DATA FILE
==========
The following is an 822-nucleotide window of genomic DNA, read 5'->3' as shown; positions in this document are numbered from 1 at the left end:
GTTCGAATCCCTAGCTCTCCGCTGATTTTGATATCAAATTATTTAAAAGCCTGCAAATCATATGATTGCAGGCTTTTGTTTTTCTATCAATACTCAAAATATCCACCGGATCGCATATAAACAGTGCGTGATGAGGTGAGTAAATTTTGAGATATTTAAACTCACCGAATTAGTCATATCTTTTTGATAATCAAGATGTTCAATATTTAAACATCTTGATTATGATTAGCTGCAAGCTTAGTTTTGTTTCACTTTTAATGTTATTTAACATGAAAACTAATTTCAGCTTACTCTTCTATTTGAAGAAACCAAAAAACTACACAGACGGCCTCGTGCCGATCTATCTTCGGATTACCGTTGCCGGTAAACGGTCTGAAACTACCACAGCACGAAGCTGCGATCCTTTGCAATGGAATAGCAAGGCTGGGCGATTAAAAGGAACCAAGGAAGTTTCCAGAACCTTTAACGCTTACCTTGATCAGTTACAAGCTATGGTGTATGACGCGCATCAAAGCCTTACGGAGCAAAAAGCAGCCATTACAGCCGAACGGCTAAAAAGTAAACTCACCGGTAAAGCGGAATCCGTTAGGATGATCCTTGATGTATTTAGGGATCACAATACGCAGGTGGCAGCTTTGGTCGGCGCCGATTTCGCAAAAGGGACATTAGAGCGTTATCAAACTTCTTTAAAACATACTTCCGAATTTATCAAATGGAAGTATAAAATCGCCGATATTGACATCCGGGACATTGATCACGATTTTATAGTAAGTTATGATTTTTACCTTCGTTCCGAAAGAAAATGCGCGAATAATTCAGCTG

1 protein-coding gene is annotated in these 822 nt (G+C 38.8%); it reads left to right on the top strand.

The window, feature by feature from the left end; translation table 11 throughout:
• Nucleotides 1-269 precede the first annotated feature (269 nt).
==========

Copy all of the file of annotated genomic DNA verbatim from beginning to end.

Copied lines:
The following is an 822-nucleotide window of genomic DNA, read 5'->3' as shown; positions in this document are numbered from 1 at the left end:
GTTCGAATCCCTAGCTCTCCGCTGATTTTGATATCAAATTATTTAAAAGCCTGCAAATCATATGATTGCAGGCTTTTGTTTTTCTATCAATACTCAAAATATCCACCGGATCGCATATAAACAGTGCGTGATGAGGTGAGTAAATTTTGAGATATTTAAACTCACCGAATTAGTCATATCTTTTTGATAATCAAGATGTTCAATATTTAAACATCTTGATTATGATTAGCTGCAAGCTTAGTTTTGTTTCACTTTTAATGTTATTTAACATGAAAACTAATTTCAGCTTACTCTTCTATTTGAAGAAACCAAAAAACTACACAGACGGCCTCGTGCCGATCTATCTTCGGATTACCGTTGCCGGTAAACGGTCTGAAACTACCACAGCACGAAGCTGCGATCCTTTGCAATGGAATAGCAAGGCTGGGCGATTAAAAGGAACCAAGGAAGTTTCCAGAACCTTTAACGCTTACCTTGATCAGTTACAAGCTATGGTGTATGACGCGCATCAAAGCCTTACGGAGCAAAAAGCAGCCATTACAGCCGAACGGCTAAAAAGTAAACTCACCGGTAAAGCGGAATCCGTTAGGATGATCCTTGATGTATTTAGGGATCACAATACGCAGGTGGCAGCTTTGGTCGGCGCCGATTTCGCAAAAGGGACATTAGAGCGTTATCAAACTTCTTTAAAACATACTTCCGAATTTATCAAATGGAAGTATAAAATCGCCGATATTGACATCCGGGACATTGATCACGATTTTATAGTAAGTTATGATTTTTACCTTCGTTCCGAAAGAAAATGCGCGAATAATTCAGCTG

1 protein-coding gene is annotated in these 822 nt (G+C 38.8%); it reads left to right on the top strand.

The window, feature by feature from the left end; translation table 11 throughout:
• Nucleotides 1-269 precede the first annotated feature (269 nt).